To many servicemen, both past and present, ATEC evaluation is a major milestone that most have to face and overcome in their National Service journey. Yet, little is known about its past. Over its storied 30 years, ATEC has gone through various evolutions, eventually shaping it into the professional evaluation centre it is today.
Join us as we explore some key historical milestones while tracing back to ATEC’s roots!
ATEC first started out as Battalion Training Evaluation Centre (BTEC) in 1990. Being a neutral body under Headquarters Infantry, it was set up to evaluate the operational readiness of Infantry and Guards battalions.
ATEC team, led by then-Commander, LTC Yap Chin Hoe, during the inauguration of its insignia.
The first unit which went through evaluation was 4th Battalion, Singapore Infantry Regiment (4 SIR) commanded by MAJ Leong Yue Keong.
From its set up till date, there are only six units which achieved REDCON 1:
The first unit to achieve REDCON 1 is 1st Battalion, Singapore Guards (1 GDS) commanded by MAJ Eric Khoo. This was as a result of effective leadership and sound planning coupled with tenacious fighting spirit by the unit.
In 1993, BTEC was officially named to ATEC and came under the command of Army Training and Doctrine Command (TRADOC). It was also reorganised to include the evaluation of Armoured Battle Groups and 1st Commando Battalions.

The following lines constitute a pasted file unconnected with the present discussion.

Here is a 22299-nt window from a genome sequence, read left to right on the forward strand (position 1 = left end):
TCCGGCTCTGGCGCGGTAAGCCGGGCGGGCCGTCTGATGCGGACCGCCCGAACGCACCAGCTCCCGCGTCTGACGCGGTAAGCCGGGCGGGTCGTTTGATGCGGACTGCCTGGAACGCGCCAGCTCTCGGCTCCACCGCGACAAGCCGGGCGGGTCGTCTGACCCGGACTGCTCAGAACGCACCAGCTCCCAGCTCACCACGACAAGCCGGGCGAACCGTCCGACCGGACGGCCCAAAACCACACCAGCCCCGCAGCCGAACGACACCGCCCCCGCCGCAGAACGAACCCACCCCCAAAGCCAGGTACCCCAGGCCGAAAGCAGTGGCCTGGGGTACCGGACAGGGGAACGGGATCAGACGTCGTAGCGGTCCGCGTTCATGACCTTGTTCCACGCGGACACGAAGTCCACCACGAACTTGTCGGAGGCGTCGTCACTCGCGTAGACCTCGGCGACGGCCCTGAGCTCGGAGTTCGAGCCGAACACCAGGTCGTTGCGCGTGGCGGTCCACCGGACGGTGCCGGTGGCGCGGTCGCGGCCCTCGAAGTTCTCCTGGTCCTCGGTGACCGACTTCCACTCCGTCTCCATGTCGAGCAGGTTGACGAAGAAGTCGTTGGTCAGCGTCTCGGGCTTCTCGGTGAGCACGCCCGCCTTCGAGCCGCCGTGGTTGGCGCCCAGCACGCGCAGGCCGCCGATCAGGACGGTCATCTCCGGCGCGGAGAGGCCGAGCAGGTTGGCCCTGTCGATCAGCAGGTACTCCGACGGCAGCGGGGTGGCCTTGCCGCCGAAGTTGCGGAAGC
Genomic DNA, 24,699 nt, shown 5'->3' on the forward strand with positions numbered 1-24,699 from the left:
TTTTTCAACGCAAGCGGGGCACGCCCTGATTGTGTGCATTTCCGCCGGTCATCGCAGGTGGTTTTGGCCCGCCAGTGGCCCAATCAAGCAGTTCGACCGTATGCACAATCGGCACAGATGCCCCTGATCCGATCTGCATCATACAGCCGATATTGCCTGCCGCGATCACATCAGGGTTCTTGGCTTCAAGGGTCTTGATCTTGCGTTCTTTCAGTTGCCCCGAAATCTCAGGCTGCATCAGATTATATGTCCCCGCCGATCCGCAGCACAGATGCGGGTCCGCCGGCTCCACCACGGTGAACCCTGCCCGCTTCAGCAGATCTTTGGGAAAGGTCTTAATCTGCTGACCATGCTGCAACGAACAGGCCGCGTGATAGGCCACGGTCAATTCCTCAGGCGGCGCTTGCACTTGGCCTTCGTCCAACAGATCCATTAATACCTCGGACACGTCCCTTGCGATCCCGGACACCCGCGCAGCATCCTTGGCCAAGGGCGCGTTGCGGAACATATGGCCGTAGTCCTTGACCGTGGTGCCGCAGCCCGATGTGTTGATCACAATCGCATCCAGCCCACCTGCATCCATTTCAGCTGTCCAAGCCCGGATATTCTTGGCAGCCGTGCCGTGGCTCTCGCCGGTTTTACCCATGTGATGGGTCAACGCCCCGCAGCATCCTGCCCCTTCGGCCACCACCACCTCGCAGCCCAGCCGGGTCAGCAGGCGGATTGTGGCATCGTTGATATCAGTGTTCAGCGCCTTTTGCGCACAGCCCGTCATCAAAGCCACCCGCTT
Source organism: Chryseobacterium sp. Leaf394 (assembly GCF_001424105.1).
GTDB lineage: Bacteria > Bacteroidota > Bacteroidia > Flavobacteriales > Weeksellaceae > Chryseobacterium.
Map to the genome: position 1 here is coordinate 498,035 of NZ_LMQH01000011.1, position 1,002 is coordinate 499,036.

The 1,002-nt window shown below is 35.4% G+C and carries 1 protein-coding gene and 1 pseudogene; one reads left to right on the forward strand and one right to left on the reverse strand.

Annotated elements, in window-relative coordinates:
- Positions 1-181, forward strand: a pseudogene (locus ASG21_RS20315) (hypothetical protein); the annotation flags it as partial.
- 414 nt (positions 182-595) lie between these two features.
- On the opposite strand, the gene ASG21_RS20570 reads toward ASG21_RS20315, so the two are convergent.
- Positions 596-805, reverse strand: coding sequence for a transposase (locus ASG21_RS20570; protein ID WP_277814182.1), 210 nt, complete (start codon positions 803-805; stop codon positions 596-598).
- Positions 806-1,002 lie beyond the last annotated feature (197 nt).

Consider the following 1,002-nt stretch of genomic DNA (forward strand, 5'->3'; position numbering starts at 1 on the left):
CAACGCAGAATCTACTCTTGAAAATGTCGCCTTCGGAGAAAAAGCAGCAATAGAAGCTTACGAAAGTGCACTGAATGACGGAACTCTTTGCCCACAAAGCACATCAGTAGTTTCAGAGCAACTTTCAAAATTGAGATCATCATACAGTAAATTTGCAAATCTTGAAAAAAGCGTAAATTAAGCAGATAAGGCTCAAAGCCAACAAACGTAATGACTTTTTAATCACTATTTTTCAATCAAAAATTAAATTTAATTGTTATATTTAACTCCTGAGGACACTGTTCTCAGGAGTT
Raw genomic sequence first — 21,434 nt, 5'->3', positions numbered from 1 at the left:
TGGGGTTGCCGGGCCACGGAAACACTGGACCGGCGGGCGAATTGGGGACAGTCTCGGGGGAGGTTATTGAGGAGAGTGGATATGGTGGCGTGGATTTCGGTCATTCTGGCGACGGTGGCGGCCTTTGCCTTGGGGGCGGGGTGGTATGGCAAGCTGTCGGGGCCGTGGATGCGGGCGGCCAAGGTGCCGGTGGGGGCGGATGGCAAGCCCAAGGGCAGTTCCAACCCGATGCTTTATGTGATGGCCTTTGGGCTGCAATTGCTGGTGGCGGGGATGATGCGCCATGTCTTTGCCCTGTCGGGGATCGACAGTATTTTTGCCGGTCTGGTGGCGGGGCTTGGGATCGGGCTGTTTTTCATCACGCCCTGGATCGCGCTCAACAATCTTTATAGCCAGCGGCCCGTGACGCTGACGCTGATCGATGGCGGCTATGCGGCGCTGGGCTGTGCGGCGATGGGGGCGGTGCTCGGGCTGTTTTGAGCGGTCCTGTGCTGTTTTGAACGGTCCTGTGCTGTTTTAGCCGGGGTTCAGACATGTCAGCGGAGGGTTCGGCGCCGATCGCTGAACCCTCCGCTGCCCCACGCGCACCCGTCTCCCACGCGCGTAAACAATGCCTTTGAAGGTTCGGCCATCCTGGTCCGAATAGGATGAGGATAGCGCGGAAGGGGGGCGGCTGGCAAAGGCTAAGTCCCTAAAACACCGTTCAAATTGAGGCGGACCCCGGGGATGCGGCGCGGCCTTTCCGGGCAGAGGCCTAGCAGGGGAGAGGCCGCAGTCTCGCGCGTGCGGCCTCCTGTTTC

ATEC commemorating its 100th evaluation.
In its journey to continuously evolve and stay relevant, in 2010, ATEC also took on the governance of all Battalion-level evaluations including Combat Support and Combat Service Support units, through the Army Training Evaluation System. ATEC also strenghtened its partnership with the training institutes to ensure that units are trained and evaluated to standards.
ATEC during its 200th evaluation.
This year, ATEC reached 30 years in service and has recently completed its 311st evaluation for 3rd Battalion, Singapore Guards. Despite its evolution over the years, ATEC continues to play its role as a strategic lever to shape units’ behaviours to enhance operational readiness of Our Army through raising confident soldiers and units, cultivating positive training experience and engendering a learning culture.
Here’s to many more successful years for ATEC!
The current ATEC Team (photo taken before COVID-19 measures).
Written by: PTE Stanley Ong (Army News), with contributions from ATEC